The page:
This I Believe

Last week, I was tasked with writing my personal leadership statement for my North Carolina Fellows Program capstone class. The program allows college students to define and enhance their leadership styles throughout their time at UNC-Chapel Hill. The only rules for this assignment were that the statement had to take the format of NPR’s “This I Believe” series, started in 2009, and that it had to be recorded in our own voice. Here’s what I had to say:

For those of you who’d prefer to read it, there’s a transcribed version below.

This I Believe

I was born to a mother who taught me that empathy is the key to life. She taught my brother and I that it is important to live your life with compassion and an ability to see the world, not only from your perspective, but from the perspectives of others. My father taught me that education will open doors for you that no one can ever shut. “No one can take away your knowledge,” he’d say. They both taught me that through human interaction and curiosity, you open yourself up to the lives of others, and in doing so, allow yourself to challenge your preconceived notions about life.

When I was fifteen, I left home for the first time and moved to South Africa to attend the African Leadership Academy. At ALA reflection was necessary, introspection required and curiosity encouraged. It was the place where all the lessons my parents had taught me culminated in the values I still have today:

  1. Empathy: Being able to put yourself in another’s shoes, no matter how far-removed the situation is. Acting on the compassion you feel towards your fellow man, the environment and all living things.
  2. Respect: The regard for the wishes, rights and traditions of others, even when you do not agree with them personally. The regard for your own.
  3. Family: The people with whom you feel safest and in whose arms you feel most protected. Those who challenge you and whom you can challenge.
  4. Creativity: Exploring music, art, science and life in your own unique way. Combining uncommon elements and making new ones in whatever realm you find inspiration.
  5. And finally, Curiosity: Being unafraid to ask questions for which you might never know the answer. Dedicating your life to searching for deeper meanings and a better understanding of the world and beyond.

After the most mentally-strenuous two years of my life in South Africa, I thought that I had conquered all the giants I possibly could. I was wrong. I moved to America, and life at UNC-Chapel Hill forced me to put my values into action.

You say you believe in empathy. How do you empathize with someone who hates you because of the color of your skin?
It’s hard. And at times, it feels impossible. But I push myself. I empathize by understanding how powerful ignorance is and how blinding privilege can be. I realize that hatred and anger are results of fear and a lack of knowledge. I try to understand the deepest crux of my opponent’s minds in order to understand how to try to change them.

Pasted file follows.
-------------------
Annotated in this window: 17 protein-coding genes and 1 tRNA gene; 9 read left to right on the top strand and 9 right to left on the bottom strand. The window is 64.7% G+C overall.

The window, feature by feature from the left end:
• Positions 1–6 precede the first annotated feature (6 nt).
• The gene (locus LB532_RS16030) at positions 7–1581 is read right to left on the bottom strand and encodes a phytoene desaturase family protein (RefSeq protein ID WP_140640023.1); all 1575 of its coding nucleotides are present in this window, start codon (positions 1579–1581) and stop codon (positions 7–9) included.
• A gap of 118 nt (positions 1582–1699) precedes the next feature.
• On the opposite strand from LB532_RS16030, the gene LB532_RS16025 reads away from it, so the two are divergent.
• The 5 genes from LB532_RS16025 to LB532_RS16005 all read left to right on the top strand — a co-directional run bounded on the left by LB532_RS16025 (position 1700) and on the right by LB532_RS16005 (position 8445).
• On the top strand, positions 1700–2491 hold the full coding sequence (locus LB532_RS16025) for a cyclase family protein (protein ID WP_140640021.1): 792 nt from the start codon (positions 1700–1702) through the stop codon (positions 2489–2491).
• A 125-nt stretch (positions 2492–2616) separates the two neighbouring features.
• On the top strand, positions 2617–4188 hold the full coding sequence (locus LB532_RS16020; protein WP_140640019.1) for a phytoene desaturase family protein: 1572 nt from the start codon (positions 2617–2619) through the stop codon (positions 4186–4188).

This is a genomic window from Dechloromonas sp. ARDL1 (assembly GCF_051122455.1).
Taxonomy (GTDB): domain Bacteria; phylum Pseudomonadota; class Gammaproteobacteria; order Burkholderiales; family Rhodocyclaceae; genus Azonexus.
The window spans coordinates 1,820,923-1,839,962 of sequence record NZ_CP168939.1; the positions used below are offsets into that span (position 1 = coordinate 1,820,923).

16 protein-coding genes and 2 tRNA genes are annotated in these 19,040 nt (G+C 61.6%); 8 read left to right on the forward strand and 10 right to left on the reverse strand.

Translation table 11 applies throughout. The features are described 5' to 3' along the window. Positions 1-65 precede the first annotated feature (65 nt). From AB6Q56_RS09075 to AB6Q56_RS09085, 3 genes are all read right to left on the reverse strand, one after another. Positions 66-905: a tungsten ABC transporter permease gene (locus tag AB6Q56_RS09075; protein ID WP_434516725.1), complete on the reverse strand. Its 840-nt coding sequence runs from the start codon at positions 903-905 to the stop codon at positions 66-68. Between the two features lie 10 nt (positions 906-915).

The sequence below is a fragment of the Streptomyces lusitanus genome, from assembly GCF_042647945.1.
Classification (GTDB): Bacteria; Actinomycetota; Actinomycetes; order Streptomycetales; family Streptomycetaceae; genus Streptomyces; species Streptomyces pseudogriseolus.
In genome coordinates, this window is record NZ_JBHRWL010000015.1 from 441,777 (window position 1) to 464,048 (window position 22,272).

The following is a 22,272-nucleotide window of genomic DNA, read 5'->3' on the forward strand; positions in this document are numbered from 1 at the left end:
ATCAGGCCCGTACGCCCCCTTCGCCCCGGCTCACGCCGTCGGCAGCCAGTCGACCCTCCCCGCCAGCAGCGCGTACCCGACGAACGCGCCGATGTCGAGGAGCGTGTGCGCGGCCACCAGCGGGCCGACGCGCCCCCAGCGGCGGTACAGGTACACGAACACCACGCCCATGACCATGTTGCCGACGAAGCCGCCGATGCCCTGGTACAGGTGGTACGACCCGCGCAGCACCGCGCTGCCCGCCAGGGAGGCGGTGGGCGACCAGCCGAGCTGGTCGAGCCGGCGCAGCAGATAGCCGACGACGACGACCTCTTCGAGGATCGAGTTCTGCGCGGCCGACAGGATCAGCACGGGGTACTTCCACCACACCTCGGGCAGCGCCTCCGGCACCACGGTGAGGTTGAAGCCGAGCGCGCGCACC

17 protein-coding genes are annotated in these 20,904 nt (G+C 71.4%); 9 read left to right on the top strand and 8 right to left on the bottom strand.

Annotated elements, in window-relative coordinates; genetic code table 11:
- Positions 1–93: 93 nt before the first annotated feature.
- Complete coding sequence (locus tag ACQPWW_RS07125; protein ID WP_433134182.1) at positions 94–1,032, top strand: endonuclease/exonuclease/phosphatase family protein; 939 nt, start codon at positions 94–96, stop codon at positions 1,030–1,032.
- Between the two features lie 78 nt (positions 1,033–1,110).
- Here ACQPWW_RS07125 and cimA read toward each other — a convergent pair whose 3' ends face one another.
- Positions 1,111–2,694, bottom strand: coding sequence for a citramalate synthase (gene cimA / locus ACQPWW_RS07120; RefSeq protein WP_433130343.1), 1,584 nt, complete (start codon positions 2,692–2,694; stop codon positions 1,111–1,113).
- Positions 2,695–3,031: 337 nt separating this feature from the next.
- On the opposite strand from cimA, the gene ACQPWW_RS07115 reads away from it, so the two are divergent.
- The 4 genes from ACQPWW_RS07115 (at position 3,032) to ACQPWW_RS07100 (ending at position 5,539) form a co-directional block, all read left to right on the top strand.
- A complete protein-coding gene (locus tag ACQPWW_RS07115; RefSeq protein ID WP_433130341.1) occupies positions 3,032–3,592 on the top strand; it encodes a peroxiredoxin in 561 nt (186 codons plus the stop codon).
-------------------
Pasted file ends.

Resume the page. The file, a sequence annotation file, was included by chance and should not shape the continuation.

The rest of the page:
You say you believe in respect. How do you respect someone who never seems to take accountability for their actions?
I respect them by not reciprocating their behavior. I fight the initial urge I have to roll my eyes so hard that they stick to the back of my head. I listen. I hear their full argument, and then I slowly and meticulously begin constructing my own. I treat them as humans in moments when they fail to see me as such. The moment you dehumanize someone or create a hierarchy in which you are better or more deserving is the moment that you lose the essence of your humanity.

You say you believe in family. How do you continue to love a family member who has mistreated those around you?
I don’t know. I try to fight the idea that I’ve always had about what a family looks like. I learn the art of forgiveness, remembering that we all have demons that we’re fighting. I find the resources I need to begin to heal. I seek out therapy, I meditate, I do yoga, I utilize empathy – all in the hopes of gaining enough clarity to be able to understand what I want from the people around me and what I can offer them.

You say you believe in creativity? How do you stay creative in a world that is begging for you to conform?
I realize that there’s beauty in being different. I remember how it feels to write a brilliant headline or record a song that sounds worthy of winning awards. I do not fear my talents. I balance self-awareness with humility and ask my loved ones to check me when when I don’t. I listen to my soul and do what feels right for it. I listen to the world and draw inspiration from it.

You say you believe in curiosity? How do you stay curious even when it scares you?
I remember that there are multiple truths, and history is only ever written from the eyes of the victor. I listen to older people who tell me what life was like when they were my age and I try to imagine what life will be like when I’m theirs. I try to connect the dots. I talk to people, I travel, I read, I use my imagination. I accept what I think I know and what I’ll never know. I put my faith in the universe.

What do I believe? I’ve spent the last five years of my life trying to figure out exactly that.

I believe in fighting the crippling fear that breeds hatred and a reluctance to explore. I believe in being an advocate and an ally, using my ability to have one-on-one conversations to change a single mind at a time. I believe that I will start my own family one day. I believe in openly welcoming the people who come into my life, and letting those who leave go peacefully. I believe in forgiveness and in healing. I believe in loving even when it is the hardest option available. This I believe.

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